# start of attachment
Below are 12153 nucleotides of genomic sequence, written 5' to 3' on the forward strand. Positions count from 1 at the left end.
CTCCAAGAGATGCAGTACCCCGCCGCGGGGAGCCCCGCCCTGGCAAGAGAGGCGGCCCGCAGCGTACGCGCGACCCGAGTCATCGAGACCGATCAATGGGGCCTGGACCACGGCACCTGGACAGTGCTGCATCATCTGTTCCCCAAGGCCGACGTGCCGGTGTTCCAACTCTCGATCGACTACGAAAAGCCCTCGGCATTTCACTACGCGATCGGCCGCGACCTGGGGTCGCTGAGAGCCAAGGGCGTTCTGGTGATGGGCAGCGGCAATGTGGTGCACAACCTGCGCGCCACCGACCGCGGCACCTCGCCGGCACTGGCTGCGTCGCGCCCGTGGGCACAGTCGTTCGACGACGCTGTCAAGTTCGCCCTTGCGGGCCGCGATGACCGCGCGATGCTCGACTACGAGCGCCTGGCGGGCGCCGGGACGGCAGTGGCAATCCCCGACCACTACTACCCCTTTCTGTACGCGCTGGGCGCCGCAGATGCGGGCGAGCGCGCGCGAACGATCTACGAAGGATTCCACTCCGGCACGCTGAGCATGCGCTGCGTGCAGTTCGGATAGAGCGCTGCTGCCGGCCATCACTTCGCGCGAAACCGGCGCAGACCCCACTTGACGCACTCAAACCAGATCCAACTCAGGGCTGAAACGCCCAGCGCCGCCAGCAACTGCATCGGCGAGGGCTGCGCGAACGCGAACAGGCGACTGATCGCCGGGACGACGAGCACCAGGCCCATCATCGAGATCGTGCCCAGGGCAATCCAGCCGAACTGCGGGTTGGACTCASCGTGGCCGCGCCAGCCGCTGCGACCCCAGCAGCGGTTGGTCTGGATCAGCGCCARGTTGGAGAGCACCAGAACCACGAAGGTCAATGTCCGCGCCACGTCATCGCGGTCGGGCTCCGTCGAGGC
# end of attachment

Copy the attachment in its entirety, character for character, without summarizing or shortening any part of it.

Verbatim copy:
Below are 12153 nucleotides of genomic sequence, written 5' to 3' on the forward strand. Positions count from 1 at the left end.
CTCCAAGAGATGCAGTACCCCGCCGCGGGGAGCCCCGCCCTGGCAAGAGAGGCGGCCCGCAGCGTACGCGCGACCCGAGTCATCGAGACCGATCAATGGGGCCTGGACCACGGCACCTGGACAGTGCTGCATCATCTGTTCCCCAAGGCCGACGTGCCGGTGTTCCAACTCTCGATCGACTACGAAAAGCCCTCGGCATTTCACTACGCGATCGGCCGCGACCTGGGGTCGCTGAGAGCCAAGGGCGTTCTGGTGATGGGCAGCGGCAATGTGGTGCACAACCTGCGCGCCACCGACCGCGGCACCTCGCCGGCACTGGCTGCGTCGCGCCCGTGGGCACAGTCGTTCGACGACGCTGTCAAGTTCGCCCTTGCGGGCCGCGATGACCGCGCGATGCTCGACTACGAGCGCCTGGCGGGCGCCGGGACGGCAGTGGCAATCCCCGACCACTACTACCCCTTTCTGTACGCGCTGGGCGCCGCAGATGCGGGCGAGCGCGCGCGAACGATCTACGAAGGATTCCACTCCGGCACGCTGAGCATGCGCTGCGTGCAGTTCGGATAGAGCGCTGCTGCCGGCCATCACTTCGCGCGAAACCGGCGCAGACCCCACTTGACGCACTCAAACCAGATCCAACTCAGGGCTGAAACGCCCAGCGCCGCCAGCAACTGCATCGGCGAGGGCTGCGCGAACGCGAACAGGCGACTGATCGCCGGGACGACGAGCACCAGGCCCATCATCGAGATCGTGCCCAGGGCAATCCAGCCGAACTGCGGGTTGGACTCASCGTGGCCGCGCCAGCCGCTGCGACCCCAGCAGCGGTTGGTCTGGATCAGCGCCARGTTGGAGAGCACCAGAACCACGAAGGTCAATGTCCGCGCCACGTCATCGCGGTCGGGCTCCGTCGAGGC